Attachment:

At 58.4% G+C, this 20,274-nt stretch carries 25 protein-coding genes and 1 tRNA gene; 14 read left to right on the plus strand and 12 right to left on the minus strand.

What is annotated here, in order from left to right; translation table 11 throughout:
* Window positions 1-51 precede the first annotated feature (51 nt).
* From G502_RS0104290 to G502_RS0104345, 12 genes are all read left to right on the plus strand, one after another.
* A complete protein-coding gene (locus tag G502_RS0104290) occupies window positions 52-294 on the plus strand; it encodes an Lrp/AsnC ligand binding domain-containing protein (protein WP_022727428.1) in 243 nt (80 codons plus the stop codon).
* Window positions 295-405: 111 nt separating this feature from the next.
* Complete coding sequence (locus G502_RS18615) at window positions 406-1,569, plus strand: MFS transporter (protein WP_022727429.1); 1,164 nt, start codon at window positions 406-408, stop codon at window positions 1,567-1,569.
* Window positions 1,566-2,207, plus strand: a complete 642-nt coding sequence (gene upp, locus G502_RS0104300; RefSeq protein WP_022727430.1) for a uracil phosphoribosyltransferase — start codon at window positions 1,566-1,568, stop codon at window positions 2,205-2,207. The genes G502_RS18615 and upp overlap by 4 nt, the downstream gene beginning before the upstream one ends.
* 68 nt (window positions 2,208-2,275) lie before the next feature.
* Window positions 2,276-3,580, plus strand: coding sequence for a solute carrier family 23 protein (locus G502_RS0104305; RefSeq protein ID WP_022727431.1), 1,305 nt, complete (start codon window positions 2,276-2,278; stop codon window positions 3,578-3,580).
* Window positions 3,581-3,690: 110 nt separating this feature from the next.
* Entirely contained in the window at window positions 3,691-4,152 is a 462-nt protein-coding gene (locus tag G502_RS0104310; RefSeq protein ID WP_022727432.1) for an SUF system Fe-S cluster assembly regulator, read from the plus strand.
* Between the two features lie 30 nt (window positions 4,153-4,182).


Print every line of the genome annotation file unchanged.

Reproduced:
At 58.4% G+C, this 20,274-nt stretch carries 25 protein-coding genes and 1 tRNA gene; 14 read left to right on the plus strand and 12 right to left on the minus strand.

What is annotated here, in order from left to right; translation table 11 throughout:
* Window positions 1-51 precede the first annotated feature (51 nt).
* From G502_RS0104290 to G502_RS0104345, 12 genes are all read left to right on the plus strand, one after another.
* A complete protein-coding gene (locus tag G502_RS0104290) occupies window positions 52-294 on the plus strand; it encodes an Lrp/AsnC ligand binding domain-containing protein (protein WP_022727428.1) in 243 nt (80 codons plus the stop codon).
* Window positions 295-405: 111 nt separating this feature from the next.
* Complete coding sequence (locus G502_RS18615) at window positions 406-1,569, plus strand: MFS transporter (protein WP_022727429.1); 1,164 nt, start codon at window positions 406-408, stop codon at window positions 1,567-1,569.
* Window positions 1,566-2,207, plus strand: a complete 642-nt coding sequence (gene upp, locus G502_RS0104300; RefSeq protein WP_022727430.1) for a uracil phosphoribosyltransferase — start codon at window positions 1,566-1,568, stop codon at window positions 2,205-2,207. The genes G502_RS18615 and upp overlap by 4 nt, the downstream gene beginning before the upstream one ends.
* 68 nt (window positions 2,208-2,275) lie before the next feature.
* Window positions 2,276-3,580, plus strand: coding sequence for a solute carrier family 23 protein (locus G502_RS0104305; RefSeq protein ID WP_022727431.1), 1,305 nt, complete (start codon window positions 2,276-2,278; stop codon window positions 3,578-3,580).
* Window positions 3,581-3,690: 110 nt separating this feature from the next.
* Entirely contained in the window at window positions 3,691-4,152 is a 462-nt protein-coding gene (locus tag G502_RS0104310; RefSeq protein ID WP_022727432.1) for an SUF system Fe-S cluster assembly regulator, read from the plus strand.
* Between the two features lie 30 nt (window positions 4,153-4,182).